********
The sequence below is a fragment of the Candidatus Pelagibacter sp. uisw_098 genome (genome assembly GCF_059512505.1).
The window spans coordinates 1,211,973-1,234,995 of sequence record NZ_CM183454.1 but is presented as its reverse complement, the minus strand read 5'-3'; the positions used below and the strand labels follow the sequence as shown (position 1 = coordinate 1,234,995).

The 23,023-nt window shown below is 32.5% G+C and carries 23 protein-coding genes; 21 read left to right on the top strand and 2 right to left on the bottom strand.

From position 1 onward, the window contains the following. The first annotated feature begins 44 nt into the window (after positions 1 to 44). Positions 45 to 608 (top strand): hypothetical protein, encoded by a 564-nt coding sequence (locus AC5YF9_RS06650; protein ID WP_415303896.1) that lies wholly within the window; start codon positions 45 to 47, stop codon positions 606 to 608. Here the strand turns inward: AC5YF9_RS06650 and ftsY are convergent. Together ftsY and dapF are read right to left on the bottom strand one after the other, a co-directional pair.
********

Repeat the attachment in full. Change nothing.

The sequence below is a fragment of the Candidatus Pelagibacter sp. uisw_098 genome (genome assembly GCF_059512505.1).
The window spans coordinates 1,211,973-1,234,995 of sequence record NZ_CM183454.1 but is presented as its reverse complement, the minus strand read 5'-3'; the positions used below and the strand labels follow the sequence as shown (position 1 = coordinate 1,234,995).

The 23,023-nt window shown below is 32.5% G+C and carries 23 protein-coding genes; 21 read left to right on the top strand and 2 right to left on the bottom strand.

From position 1 onward, the window contains the following. The first annotated feature begins 44 nt into the window (after positions 1 to 44). Positions 45 to 608 (top strand): hypothetical protein, encoded by a 564-nt coding sequence (locus AC5YF9_RS06650; protein ID WP_415303896.1) that lies wholly within the window; start codon positions 45 to 47, stop codon positions 606 to 608. Here the strand turns inward: AC5YF9_RS06650 and ftsY are convergent. Together ftsY and dapF are read right to left on the bottom strand one after the other, a co-directional pair.